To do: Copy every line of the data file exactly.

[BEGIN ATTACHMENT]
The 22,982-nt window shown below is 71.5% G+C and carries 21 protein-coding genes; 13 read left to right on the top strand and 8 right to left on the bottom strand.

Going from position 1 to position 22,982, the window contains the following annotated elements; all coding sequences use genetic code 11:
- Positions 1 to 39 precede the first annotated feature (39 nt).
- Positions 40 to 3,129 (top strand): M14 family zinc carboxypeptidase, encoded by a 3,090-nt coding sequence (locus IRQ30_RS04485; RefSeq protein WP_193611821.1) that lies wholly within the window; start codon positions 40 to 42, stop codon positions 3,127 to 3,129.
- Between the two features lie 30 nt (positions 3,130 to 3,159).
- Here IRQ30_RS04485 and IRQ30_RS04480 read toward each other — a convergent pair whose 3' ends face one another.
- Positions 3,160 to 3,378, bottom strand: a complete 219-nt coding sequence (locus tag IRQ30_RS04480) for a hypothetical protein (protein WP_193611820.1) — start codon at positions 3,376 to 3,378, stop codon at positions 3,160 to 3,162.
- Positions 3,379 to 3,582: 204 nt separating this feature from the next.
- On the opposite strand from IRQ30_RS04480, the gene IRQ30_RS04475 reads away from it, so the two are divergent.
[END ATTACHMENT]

The 22,982-nt window shown below is 71.5% G+C and carries 21 protein-coding genes; 13 read left to right on the top strand and 8 right to left on the bottom strand.

Going from position 1 to position 22,982, the window contains the following annotated elements; all coding sequences use genetic code 11:
- Positions 1 to 39 precede the first annotated feature (39 nt).
- Positions 40 to 3,129 (top strand): M14 family zinc carboxypeptidase, encoded by a 3,090-nt coding sequence (locus IRQ30_RS04485; RefSeq protein WP_193611821.1) that lies wholly within the window; start codon positions 40 to 42, stop codon positions 3,127 to 3,129.
- Between the two features lie 30 nt (positions 3,130 to 3,159).
- Here IRQ30_RS04485 and IRQ30_RS04480 read toward each other — a convergent pair whose 3' ends face one another.
- Positions 3,160 to 3,378, bottom strand: a complete 219-nt coding sequence (locus tag IRQ30_RS04480) for a hypothetical protein (protein WP_193611820.1) — start codon at positions 3,376 to 3,378, stop codon at positions 3,160 to 3,162.
- Positions 3,379 to 3,582: 204 nt separating this feature from the next.
- On the opposite strand from IRQ30_RS04480, the gene IRQ30_RS04475 reads away from it, so the two are divergent.